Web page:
‘High’ly Debated: Sanders Introduces Legislation to Push Kush Through Senate


bernies sanders soul food larry wilmoreDemocratic presidential candidate Bernie Sanders sponsored a Senate bill Friday that would end federal prohibition of marijuana and allow states to decide whether to legalize recreational use of the drug. The Bern is feeling the burn.

Sanders’ move puts him in stark opposition with rival Hillary Clinton, who declined to support federal legalization when asked about the issue during the last Democratic debate.

“I think that we have the opportunity through the states that are pursuing recreational marijuana to find out a lot more than we know today,” Clinton said, adding that she does “support the use of medical marijuana.”

“We need to do a lot more research so that we know exactly how we’re going to help people for whom medical marijuana provides relief,” Clinton added.

Sanders told CNN Friday that the federal government “should remove marijuana from the Controlled Substance Act.” Sanders also said he would leave legalization up to the people, noting “we live in a federal system of government where issues like tobacco and alcohol are significantly regulated by the states.”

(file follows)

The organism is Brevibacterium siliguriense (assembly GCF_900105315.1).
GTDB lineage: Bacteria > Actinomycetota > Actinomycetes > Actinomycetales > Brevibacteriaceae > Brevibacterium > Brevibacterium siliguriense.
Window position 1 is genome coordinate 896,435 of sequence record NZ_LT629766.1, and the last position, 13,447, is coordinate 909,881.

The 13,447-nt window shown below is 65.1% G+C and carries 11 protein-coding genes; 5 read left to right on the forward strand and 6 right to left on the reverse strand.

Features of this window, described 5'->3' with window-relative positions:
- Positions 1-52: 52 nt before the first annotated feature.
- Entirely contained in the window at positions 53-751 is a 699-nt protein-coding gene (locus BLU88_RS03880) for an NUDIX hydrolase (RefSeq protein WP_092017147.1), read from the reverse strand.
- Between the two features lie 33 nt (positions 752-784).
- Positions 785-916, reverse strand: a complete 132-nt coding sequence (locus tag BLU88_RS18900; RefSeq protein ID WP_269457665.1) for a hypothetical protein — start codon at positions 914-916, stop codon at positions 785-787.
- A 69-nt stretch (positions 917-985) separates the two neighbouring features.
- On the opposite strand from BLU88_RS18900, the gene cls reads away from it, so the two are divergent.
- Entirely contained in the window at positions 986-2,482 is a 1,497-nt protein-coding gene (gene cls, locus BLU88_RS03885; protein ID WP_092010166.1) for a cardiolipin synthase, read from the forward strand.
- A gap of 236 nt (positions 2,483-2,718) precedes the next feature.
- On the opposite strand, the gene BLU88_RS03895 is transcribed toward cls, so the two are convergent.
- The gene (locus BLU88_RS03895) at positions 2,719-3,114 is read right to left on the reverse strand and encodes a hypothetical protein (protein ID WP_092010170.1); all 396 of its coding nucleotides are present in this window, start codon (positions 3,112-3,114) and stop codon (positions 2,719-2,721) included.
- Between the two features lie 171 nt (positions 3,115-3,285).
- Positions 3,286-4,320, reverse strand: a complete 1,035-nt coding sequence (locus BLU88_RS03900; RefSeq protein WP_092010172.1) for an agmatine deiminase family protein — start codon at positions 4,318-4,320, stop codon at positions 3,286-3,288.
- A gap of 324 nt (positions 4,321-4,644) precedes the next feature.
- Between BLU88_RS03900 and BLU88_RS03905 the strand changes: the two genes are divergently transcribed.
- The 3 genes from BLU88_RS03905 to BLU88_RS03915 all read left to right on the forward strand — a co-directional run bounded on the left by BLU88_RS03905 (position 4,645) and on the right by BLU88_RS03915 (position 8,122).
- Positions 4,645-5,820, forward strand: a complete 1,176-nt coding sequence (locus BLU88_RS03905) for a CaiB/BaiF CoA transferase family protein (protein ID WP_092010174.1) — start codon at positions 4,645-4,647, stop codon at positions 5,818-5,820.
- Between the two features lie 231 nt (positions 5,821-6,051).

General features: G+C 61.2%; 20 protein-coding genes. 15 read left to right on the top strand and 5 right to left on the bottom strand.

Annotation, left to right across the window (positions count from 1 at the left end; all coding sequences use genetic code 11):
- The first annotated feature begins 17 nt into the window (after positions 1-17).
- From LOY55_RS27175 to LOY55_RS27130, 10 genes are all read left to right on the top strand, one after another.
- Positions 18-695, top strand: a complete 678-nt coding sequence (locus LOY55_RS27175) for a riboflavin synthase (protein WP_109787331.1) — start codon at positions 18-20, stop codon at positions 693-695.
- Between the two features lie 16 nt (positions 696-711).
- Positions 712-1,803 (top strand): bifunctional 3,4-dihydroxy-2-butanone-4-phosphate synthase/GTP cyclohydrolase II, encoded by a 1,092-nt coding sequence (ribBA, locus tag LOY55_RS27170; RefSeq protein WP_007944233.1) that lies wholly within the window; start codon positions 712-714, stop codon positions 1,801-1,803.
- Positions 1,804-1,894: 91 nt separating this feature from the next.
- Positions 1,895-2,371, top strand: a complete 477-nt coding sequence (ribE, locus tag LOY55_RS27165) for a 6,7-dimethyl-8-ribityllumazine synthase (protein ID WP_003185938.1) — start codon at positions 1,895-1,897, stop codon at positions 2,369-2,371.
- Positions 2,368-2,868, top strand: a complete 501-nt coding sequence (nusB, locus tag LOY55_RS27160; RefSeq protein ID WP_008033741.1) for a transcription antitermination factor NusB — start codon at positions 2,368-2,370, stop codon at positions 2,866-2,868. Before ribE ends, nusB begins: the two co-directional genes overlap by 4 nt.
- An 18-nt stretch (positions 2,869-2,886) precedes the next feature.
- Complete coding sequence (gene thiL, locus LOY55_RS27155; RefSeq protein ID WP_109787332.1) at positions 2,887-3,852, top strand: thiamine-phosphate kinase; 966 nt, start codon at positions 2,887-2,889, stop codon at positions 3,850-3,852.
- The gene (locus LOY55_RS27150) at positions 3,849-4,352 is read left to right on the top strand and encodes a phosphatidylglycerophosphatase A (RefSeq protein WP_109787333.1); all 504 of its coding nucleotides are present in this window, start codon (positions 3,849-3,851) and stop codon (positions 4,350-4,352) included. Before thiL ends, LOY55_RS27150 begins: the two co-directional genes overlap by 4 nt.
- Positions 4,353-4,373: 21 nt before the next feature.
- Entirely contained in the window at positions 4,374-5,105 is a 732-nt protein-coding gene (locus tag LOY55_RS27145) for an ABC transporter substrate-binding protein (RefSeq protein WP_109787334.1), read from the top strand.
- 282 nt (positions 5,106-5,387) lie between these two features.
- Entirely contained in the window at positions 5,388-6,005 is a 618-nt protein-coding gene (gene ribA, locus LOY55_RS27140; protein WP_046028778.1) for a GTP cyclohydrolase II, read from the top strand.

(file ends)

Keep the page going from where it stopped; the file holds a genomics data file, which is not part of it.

“If a state wants to go forward, it should be able to do so without impediments from the federal government, which now prevent stores that sell marijuana from using banks, because that’s in violation of federal law,” Sanders added.

The third Democratic candidate, Martin O’Malley, decriminalized marijuana in his home-state of Maryland, but declined to push for outright legalization. Though O’Malley said he would reclassify pot from a Schedule I to a Schedule II drug, he’s “not there yet” when it comes to recreational use. “I think we still have to watch Colorado and Washington state,” O’Malley said.

Similar bills in the House of Representative failed to gain traction in the past; Sanders’ bill is the first of its kind to be introduced in the Senate. Legalization advocate Mason Tvert said Sanders “is simply proposing that we treat marijuana similarly to how we treat alcohol at the federal level.”

“It is a commonsense proposal that is long overdue in the Senate,” Tvert said.

[Image via screengrab]

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